For instance, while Donald Trump has repeatedly articulated a strong stance against increasing the number of Muslim immigrants voluntarily admitted into the country, Marco Rubio has adopted an entirely different position on the matter.

Although four of the 9/11 hijackers were visa overstays, Sen. Rubio authored legislation that would have legalized visa overstays and would have made them American citizens. At the same time, Rubio voted against a visa tracking system offered by his Republican colleague Sen. David Vitter (R-LA), which sought to prevent future foreign nationals from illegally overstaying their visas.

Rubio has also expressed support for expanding the resettlement of Muslim immigrants – on top of the annual 280,000 Muslim migrants the United States admits annually, which includes 100,000 Muslim immigrants who are brought in on green cards and will eventually be able to bring in their family members and vote in U.S. elections.

Moreover, while Trump has declared that he would be cautious about the Muslim migrants that are admitted into the United States on temporary visas, Rubio has introduced legislation that would substantially boost temporary visas to some of the most terror-prone regions of the world. Rubio’s legislation, however, does not include any corresponding enforcement measures to track foreigners brought into the country on temporary visas.

A review of recent terror activity – provided by the Senate Immigration Subcommittee – reveals that a number of attacks have been committed by Muslim immigrants admitted entry to the United States on visas.
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A refugee voluntarily admitted from Uzbekistan and “living in Idaho was arrested and charged with providing support to a terrorist organization, in the form of teaching terror recruits how to build bombs.”

A college student voluntarily admitted from Somalia, “who later applied for and received U.S. citizenship, attempted to blow up a Christmas tree lighting ceremony in Oregon.”

An immigrant voluntarily admitted from Kazakhstan “with lawful permanent resident status conspired to purchase a machine gun to shoot FBI and other law enforcement agents if they prevented him from traveling to Syria to join ISIS.”

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Mob Of Likely Obama Supporters Viciously Attacks Ride Operator At Tennessee Fair (Video)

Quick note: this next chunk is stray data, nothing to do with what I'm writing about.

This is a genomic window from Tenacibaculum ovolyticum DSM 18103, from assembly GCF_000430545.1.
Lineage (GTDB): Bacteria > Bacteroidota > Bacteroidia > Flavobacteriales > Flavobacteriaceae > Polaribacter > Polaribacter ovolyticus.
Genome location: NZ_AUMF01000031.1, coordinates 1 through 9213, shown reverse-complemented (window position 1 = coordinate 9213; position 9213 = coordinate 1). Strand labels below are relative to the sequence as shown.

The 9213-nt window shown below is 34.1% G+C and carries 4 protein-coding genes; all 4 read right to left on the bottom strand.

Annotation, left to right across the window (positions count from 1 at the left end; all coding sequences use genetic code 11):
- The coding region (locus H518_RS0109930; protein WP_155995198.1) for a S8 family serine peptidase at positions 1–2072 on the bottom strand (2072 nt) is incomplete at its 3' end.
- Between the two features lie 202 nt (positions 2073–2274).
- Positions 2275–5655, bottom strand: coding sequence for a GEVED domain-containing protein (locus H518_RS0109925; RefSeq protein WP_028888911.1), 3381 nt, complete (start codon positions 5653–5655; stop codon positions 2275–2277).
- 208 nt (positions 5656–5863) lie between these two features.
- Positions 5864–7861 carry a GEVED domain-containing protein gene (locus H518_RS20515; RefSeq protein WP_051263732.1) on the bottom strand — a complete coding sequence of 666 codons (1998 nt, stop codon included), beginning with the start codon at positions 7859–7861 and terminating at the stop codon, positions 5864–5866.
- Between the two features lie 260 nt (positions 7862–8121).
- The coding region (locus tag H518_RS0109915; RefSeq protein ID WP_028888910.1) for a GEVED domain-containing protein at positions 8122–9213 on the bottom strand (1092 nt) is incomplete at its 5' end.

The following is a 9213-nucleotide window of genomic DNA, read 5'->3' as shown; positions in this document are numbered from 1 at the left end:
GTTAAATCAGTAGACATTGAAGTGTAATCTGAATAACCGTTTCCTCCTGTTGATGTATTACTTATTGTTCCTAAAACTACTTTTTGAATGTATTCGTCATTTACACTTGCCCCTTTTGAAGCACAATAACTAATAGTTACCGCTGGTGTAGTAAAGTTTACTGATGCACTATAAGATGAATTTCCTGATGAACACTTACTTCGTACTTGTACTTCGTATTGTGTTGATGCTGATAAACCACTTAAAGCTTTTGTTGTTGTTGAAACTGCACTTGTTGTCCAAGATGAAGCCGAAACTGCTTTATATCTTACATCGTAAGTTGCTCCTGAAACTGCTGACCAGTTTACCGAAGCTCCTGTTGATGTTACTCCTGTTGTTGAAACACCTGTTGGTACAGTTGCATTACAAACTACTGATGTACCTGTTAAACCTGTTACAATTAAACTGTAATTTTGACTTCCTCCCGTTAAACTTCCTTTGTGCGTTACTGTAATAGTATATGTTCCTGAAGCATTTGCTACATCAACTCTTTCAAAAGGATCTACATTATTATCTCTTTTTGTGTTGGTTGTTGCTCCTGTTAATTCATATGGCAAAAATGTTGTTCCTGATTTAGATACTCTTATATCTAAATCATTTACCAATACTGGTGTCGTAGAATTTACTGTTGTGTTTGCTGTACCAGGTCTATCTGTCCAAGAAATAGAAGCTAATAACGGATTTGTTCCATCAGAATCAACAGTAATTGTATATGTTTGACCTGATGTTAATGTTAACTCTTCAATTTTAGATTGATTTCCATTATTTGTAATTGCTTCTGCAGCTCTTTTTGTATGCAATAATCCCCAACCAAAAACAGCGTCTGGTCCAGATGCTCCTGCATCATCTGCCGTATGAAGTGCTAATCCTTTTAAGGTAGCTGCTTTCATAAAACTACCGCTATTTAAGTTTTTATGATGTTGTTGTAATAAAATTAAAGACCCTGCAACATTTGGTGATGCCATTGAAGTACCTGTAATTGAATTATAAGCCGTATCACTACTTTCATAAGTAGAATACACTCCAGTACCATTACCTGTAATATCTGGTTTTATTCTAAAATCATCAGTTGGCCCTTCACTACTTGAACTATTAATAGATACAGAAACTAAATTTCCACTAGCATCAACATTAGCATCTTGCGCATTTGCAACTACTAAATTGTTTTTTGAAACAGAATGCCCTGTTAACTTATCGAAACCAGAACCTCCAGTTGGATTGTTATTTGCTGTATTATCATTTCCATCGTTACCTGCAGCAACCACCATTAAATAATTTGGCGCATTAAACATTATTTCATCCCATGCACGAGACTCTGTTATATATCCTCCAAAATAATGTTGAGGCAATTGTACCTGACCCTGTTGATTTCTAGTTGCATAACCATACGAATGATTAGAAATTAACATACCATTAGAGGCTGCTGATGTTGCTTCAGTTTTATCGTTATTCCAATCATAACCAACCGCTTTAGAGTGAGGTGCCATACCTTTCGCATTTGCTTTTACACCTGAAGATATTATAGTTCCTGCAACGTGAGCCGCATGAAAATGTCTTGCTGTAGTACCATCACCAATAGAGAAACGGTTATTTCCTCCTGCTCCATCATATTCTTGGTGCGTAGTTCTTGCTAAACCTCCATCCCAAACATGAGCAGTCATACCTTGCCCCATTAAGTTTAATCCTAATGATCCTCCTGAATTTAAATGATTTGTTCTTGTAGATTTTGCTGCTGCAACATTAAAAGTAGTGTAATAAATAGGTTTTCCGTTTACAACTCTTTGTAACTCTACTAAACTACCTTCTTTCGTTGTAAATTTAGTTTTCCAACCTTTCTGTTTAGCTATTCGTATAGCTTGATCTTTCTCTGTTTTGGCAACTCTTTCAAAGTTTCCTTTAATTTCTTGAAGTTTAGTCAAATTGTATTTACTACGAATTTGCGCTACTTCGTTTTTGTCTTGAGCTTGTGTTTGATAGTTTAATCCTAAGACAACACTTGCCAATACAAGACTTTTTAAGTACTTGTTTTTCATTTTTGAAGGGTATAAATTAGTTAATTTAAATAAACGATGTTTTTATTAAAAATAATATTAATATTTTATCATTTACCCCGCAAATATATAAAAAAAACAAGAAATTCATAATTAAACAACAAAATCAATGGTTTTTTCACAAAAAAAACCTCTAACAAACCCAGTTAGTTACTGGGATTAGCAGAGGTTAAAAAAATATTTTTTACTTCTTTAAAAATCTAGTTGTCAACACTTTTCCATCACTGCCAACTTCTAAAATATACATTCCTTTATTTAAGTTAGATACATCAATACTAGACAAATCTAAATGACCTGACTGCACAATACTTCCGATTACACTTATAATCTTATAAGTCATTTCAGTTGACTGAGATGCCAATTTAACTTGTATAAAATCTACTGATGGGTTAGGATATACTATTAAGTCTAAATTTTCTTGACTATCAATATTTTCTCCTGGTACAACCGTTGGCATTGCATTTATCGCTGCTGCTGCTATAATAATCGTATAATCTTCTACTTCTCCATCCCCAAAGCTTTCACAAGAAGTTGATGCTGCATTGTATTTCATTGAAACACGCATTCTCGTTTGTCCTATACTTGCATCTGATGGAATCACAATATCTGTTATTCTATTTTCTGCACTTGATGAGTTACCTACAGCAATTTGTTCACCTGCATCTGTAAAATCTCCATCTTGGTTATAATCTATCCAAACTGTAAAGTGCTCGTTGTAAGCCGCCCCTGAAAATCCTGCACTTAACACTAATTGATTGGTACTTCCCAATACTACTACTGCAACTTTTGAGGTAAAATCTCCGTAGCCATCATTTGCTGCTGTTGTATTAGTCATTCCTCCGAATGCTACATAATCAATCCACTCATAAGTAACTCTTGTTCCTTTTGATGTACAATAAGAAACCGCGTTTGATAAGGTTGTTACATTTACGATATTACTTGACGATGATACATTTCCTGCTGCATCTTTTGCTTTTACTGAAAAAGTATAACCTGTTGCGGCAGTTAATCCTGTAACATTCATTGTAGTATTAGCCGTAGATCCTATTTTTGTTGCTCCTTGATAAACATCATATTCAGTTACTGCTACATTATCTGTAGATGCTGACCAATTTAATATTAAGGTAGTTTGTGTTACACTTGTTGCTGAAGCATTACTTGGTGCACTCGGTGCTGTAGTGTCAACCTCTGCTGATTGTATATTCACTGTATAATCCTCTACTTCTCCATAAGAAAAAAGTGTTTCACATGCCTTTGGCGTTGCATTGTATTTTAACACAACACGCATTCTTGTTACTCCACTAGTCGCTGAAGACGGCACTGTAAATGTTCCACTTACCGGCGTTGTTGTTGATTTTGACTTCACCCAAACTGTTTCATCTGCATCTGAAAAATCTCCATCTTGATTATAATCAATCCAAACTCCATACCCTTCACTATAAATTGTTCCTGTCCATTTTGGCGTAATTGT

Unruly Mob Attacks Ride Operator At Fair While Trapped Children Watch In Horror – Gateway Pundit

Fun at the Fair –

An unruly black mob attacked a ride operator at the Delta Fair in Tennessee this week. The angry mob was upset that the ride operator was not loading the ride fast enough.

So they beat him.

The kids on the ride watched in horror.

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*VIDEO* A Tribute To The Victims Of The 9/11/01 Muslim Terrorist Attacks – Never Forget

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Intel Assessment: Obama Regime’s Incompetent Response To Cyber Attacks Encouraging More Of Them

Intel Assessment: Weak Response To Breaches Will Lead To More Cyber Attacks – Washington Free beacon

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The United States will continue to suffer increasingly damaging cyber attacks against both government and private sector networks as long as there is no significant response, according to a recent U.S. intelligence community assessment.

Disclosure of the intelligence assessment, an analytical consensus of 16 U.S. spy agencies, comes as the Obama administration is debating how to respond to a major cyber attack against the Office of Personnel Management. Sensitive records on 22.1 million federal workers, including millions cleared for access to secrets, were stolen by hackers linked to China’s government.

U.S. officials familiar with the classified cyber assessment discussed its central conclusion but did not provide details.

Spokesmen for the White House and office of the director of national intelligence declined to comment.

Recent comments by President Obama and senior military and security officials, however, reflect the intelligence assessment.

Obama said during a summit in Germany June 8 that he would not disclose who conducted the OPM hack. But he said such attacks would continue.

“We have known for a long time that there are significant vulnerabilities and that these vulnerabilities are gonna accelerate as time goes by, both in systems within government and within the private sector,” the president said.

Last week, Adm. Mike Rogers, commander of the U.S. Cyber Command, said the increase in state-sponsored cyber attacks is partly the result of a perception that “there’s not a significant price to pay” for such attacks.

Privately, administration officials said the assessment appears to be an indirect criticism of the administration’s approach to cyber attacks that has emphasized diplomatic and law enforcement measures instead of counter-cyber attacks.

“The administration is expecting more attacks because they’re unwilling to do anything,” said one official. “They’re preparing for more attacks because we’re failing to deter and defend against them.”